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In the most lethal coronavirus wave and facing worrying new mutations, President Joe Biden will start his national COVID-19 strategy to increase vaccines and testing, reopen schools and businesses, and increase the use of masks, including a requirement that Americans wear a mask for travel.
Biden will also address inequalities in the worst affected minority communities while signing 10 related to the pandemic. Executive Orders Thursday. Those orders are a first step and specific details of many administrative actions are still being explained.

The new president has promised to take much more aggressive measures to contain the virus than his predecessor, starting with strict adherence to public health guidelines.

President Joe Biden stands during the performance of the national anthem during a virtual presidential inaugural prayer service in the state dining room of the White House, Thursday, Jan. 21, 2021, in Washington.
President Joe Biden stands during the performance of the national anthem during a virtual presidential inaugural prayer service in the state dining room of the White House, Thursday, Jan. 21, 2021, in Washington. (AP)

He faces major hurdles, with the virus actively spreading in most states, slow progress in launching the vaccine, and political uncertainty over whether Congressional Republicans will help him pass a COVID response and economic aid package from $ 1.9 trillion ($ 2.45 trillion).

“We need to ask average Americans to do their part,” said Jeff Zients, the White House official who led the national response. “Defeating the virus requires a coordinated effort at the national level.”

Biden officials say they are hampered by the Trump administration’s lack of cooperation during the transition. They say they do not have a complete understanding of the actions of their predecessors in vaccine distribution. And they face a litany of complaints from states saying they are not getting enough vaccinations even as they are asked to vaccinate more categories of people.

President Joe Biden pauses as he signs his first executive orders in the Oval Office of the White House on Wednesday, Jan.20, 2021, in Washington.  (AP Photo / Evan Vucci)
President Joe Biden pauses as he signs his first executive orders in the Oval Office of the White House on Wednesday, Jan.20, 2021, in Washington. (AP Photo / Evan Vucci) (AP)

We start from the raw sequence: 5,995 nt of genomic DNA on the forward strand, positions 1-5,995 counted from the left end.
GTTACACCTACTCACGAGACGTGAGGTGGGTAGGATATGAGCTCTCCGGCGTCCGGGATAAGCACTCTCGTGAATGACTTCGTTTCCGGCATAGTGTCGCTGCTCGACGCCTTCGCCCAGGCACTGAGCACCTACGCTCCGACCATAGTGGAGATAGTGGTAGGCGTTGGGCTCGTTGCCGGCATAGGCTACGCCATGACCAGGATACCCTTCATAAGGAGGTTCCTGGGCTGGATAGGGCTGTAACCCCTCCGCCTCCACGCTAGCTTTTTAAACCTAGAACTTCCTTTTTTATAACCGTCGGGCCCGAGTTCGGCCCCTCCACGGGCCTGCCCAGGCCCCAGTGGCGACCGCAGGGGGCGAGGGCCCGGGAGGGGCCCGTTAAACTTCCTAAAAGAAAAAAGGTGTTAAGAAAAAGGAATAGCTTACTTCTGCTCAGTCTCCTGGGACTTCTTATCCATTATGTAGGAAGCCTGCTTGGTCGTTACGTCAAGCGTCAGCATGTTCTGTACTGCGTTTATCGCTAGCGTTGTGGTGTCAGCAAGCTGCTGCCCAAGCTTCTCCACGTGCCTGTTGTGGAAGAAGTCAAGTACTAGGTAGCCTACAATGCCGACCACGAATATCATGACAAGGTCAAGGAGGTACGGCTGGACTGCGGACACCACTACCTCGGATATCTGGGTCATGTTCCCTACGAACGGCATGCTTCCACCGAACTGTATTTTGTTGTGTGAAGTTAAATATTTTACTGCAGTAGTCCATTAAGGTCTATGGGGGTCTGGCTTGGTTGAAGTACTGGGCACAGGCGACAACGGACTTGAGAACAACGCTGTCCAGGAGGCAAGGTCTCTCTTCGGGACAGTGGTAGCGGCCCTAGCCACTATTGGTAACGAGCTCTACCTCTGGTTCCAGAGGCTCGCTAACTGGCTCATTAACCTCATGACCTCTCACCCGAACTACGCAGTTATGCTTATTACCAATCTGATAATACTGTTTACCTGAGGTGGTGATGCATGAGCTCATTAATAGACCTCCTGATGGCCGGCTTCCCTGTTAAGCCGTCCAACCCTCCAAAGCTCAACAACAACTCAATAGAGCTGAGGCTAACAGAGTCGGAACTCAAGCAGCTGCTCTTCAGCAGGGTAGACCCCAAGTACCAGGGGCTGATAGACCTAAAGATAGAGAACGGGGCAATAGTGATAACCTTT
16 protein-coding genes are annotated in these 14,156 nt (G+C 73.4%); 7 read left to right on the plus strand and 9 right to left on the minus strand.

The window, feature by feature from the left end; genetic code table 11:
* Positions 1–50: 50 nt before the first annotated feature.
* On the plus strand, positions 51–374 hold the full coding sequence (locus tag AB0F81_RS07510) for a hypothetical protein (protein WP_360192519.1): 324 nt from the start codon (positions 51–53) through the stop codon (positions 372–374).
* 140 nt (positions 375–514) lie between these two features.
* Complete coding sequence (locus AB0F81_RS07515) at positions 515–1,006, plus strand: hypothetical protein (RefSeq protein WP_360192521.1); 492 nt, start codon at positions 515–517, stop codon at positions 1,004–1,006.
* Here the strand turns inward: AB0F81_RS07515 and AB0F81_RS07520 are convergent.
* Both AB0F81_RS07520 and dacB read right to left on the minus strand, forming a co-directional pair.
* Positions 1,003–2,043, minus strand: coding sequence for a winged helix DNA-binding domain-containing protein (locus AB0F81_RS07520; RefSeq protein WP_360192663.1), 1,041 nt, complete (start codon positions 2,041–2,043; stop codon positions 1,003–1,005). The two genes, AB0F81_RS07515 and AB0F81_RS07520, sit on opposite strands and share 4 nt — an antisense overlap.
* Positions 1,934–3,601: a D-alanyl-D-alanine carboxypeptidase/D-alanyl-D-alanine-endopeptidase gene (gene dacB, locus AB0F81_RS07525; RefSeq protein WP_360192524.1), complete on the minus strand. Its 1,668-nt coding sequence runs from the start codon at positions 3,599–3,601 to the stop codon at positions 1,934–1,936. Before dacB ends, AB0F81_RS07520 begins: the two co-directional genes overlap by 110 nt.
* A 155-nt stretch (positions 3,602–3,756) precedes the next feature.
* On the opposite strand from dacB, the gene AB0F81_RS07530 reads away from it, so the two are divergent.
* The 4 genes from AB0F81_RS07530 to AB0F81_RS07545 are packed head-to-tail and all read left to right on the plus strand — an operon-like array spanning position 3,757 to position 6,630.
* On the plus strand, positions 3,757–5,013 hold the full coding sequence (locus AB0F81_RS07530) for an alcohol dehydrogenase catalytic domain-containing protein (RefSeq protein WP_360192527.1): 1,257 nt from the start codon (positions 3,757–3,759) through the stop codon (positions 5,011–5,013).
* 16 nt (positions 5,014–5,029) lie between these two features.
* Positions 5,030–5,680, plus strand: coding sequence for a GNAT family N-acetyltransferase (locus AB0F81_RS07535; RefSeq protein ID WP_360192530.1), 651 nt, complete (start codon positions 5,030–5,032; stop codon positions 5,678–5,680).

Biden’s top medical adviser on COVID-19, Dr. Anthony Fauci, also announced renewed US support for the World Health Organization after the Trump administration withdrew from the world body.

Fauci said early Thursday that the United States will join the UN health agency’s efforts to bring vaccines, therapies and diagnostics to people in need, whether in rich or poor countries, and will resume full funding and support. staff for WHO.

Fauci said early Thursday that the United States will join the UN health agency’s efforts to bring vaccines, therapies and diagnostics to people in need (Photo: December 2020) (AP)

The US travel mask order that Biden is implementing will apply to airports and airplanes, ships, intercity buses, trains and public transportation. Foreign travelers must submit a negative COVID-19 test prior to departing for the US and self-quarantine upon arrival. Biden has already imposed masks on federal property.

Although airlines, Amtrak and other transportation providers now require masks, Biden’s order makes it a federal mandate, leaving little room for maneuver for passengers tempted to argue about their rights.

It marks a sharp break with the culture of President Donald Trump’s administration, according to which masks were optional, and Trump made it a point to not have masks and host large gatherings of like-minded supporters. Science has shown that properly fitted masks reduce the transmission of the coronavirus.

The flags are placed on the National Mall prior to the inauguration of President-elect Joe Biden and Vice-President-elect Kamala Harris on Monday, Jan. 18, 2021, in Washington. (AP)